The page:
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Here is a picture of the same shrub from the front of the Front Center Garden. The yellowish shrub to the right of the colorful (red, yellow, green, orange) 'Lo-Gro' is Japanese kerria. Both of these shrubs are shade and drought tolerant. Some of the fabulous oakleaf hydrangeas are located further down from the 'Lo-Gro'.
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There are yellows, golds, oranges, reds, browns and green. This shrub is electric in its fall finery and the wide variety of colors makes the shrub very interesting.
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I think it is pretty neat that while trees all around the crepe myrtle are changing color and preparing for their long winter's sleep this crepe myrtle is still putting on a fine show of blooms. I am not sure which variety this crepe myrtle is but I'd like a few more of them.
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Asters and lantana provide great color in the fall. It seems the 'Miss Huff' cultivar of lantana I grow does not really catch its glory until the fall! When it does begin blooming it blooms in a big way. The blue of the asters sets off the oranges and yellows of the lantana. This picture was taken in the Front Sidewalk Garden. Do you see the swing in the distance? We'll soon move to a better vantage point to see it.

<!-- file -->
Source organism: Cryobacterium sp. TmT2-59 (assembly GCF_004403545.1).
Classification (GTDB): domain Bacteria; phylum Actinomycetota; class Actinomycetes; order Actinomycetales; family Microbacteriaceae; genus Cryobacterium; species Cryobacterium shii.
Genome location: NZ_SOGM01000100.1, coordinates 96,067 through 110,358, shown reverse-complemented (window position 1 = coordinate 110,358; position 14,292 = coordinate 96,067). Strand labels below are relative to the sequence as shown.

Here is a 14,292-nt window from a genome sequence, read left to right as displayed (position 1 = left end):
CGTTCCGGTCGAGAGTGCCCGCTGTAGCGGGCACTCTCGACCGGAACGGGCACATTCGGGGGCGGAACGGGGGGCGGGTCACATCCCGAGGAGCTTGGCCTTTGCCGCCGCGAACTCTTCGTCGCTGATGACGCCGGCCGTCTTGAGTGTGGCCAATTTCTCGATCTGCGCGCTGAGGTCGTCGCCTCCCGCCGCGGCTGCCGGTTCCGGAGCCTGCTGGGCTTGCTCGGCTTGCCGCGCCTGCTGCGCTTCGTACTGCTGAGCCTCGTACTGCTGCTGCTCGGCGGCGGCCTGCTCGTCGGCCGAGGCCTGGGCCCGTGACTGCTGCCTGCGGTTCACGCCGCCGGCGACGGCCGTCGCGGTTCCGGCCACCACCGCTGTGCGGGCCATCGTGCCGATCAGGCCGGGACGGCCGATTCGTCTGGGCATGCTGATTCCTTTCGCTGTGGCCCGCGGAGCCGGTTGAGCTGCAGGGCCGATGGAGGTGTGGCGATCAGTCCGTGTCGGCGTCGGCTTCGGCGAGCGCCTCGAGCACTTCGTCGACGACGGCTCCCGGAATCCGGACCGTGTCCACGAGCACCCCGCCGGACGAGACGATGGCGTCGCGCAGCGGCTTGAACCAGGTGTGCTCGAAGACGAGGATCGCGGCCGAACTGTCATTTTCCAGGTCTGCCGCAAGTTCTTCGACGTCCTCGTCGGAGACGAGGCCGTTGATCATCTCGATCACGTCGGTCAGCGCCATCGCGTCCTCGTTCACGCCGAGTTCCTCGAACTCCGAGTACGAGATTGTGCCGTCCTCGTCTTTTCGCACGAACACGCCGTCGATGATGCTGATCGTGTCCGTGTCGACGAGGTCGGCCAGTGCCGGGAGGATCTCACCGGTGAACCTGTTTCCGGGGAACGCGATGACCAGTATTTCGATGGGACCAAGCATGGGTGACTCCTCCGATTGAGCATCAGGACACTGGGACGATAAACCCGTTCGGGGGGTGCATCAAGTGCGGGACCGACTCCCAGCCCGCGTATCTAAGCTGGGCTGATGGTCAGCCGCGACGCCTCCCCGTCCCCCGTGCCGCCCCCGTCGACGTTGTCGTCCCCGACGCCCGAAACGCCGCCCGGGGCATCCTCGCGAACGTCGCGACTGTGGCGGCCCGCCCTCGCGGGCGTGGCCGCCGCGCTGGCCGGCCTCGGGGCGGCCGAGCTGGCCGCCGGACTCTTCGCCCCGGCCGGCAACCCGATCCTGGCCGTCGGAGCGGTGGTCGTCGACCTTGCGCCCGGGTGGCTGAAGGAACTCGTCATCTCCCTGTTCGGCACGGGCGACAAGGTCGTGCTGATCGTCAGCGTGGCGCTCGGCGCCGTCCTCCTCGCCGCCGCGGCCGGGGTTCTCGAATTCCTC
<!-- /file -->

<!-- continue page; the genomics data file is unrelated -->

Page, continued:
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This is a look at the Foundation Garden that shows some mums and grasses with a few 'Sheffies' beginning to bloom. This is the view you will see when you approach my front door. It is quite a different view you see from the swing you see in the background. Gardens are neat in that you can almost have different gardens within the same garden.  This garden is obviously closer to the house than the previously shown Sidewalk Garden. Both gardens tie together though.